The man who saved the Crosley mansion.
- Larry White, who saved Powel Crosley's Sarasota home from demolition almost single-handedly and reshaped the way Florida is marketed to tourists during a three-decade career running visitors bureaus in Manatee and Panama City Beach, will retire at the end of the month.
White, 75, leaves the Bradenton Area Convention and Visitors after 19 years -- among the longest tenures of any tourism agency head in the state.
During his time in Manatee, White led the county's roughly $3million effort to revitalize the Powel Crosley Jr. mansion from a dilapidated, 21-room eyesore to a showcase that holds hundreds of events, weddings, theater productions and festivals each year.
"Turning that haunted house of a wreck into what it is today is what makes me most proud," White said Wednesday. "Because we did more than restore the house. I think we gave Manatee County a cultural identity."
But it is White's tourism efforts statewide that will likely be considered a greater professional legacy than the conversion of the 11,000-square-foot mansion and its grounds.
"When you talk about Larry White, there's the obvious impact in Manatee and Sarasota counties," said Virginia Haley, president of the Sarasota County Convention and Visitors Bureau.
"But what most people don't understand is what he did for the state -- everything from changing the tourism power structure away from destinations and big hoteliers to communities, and giving visitors bureaus a seat at the table with state government," Haley said. "He's responsible for broadening the very way Florida is marketed. His is a very long-standing impact."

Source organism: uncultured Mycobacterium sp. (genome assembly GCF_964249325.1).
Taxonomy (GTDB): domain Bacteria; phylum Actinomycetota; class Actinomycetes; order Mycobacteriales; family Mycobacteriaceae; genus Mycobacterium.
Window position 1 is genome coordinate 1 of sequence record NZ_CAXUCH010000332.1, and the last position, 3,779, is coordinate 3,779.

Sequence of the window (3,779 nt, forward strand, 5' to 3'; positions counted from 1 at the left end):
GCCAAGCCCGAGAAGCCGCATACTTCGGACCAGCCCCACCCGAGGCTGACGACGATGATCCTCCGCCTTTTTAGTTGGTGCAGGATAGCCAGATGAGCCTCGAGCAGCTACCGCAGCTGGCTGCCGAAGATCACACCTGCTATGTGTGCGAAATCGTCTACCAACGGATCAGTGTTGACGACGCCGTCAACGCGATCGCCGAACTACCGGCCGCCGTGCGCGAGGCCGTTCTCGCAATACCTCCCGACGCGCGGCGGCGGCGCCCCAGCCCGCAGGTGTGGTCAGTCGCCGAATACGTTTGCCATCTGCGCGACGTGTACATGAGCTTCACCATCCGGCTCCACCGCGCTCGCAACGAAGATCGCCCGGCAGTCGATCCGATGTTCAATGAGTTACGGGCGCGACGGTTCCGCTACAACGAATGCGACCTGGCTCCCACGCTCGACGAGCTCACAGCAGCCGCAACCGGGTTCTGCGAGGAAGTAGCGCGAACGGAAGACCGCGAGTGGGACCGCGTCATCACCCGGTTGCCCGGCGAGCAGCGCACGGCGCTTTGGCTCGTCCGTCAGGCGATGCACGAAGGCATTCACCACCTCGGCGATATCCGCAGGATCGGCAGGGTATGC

White was among the first Florida tourism directors to actively seek foreign travelers. To this day, the Bradenton Area bureau maintains an office in Berlin that markets the region to all Europe.
White also founded the Florida Association of Convention and Visitors Bureaus, a group he chaired three times, and served for more than a quarter century on the board of Visit Florida.
In 2004, White was nominated to the state's Tourism Hall of Fame, which includes such luminaries as Walt Disney and railroad and hotel magnate Henry Flagler.
Raised in Atlanta, White had a successful career in radio -- working his way from disc jockey to owner -before being lured into tourism promotion in Panama City Beach in the late 1970s.
"I'm proud of the bureau we've built here," White said. "We have, and have had, wonderful people who do all the work. It's been a great ride. I'm ready to go to the next chapter."
To celebrate, White last month dove out of an airplane from 10,000 feet up as part of a tandem jump, landing on Coquina Beach while wearing a T-shirt that read "Travel Means Jobs!"
Beginning July 1, the bureau will be led by Elliott Falcione, a 17-year veteran of the agency whom White hired from the Pittsburgh Pirates baseball team to be a facilities manager.
"Larry leaves big shoes to fill," said Ed Chiles, owner of the Sandbar restaurant on Anna Maria and a pair of others. "He's passionate, professional and has a strong personality. He's going to be missed, because he's very well-respected throughout the industry."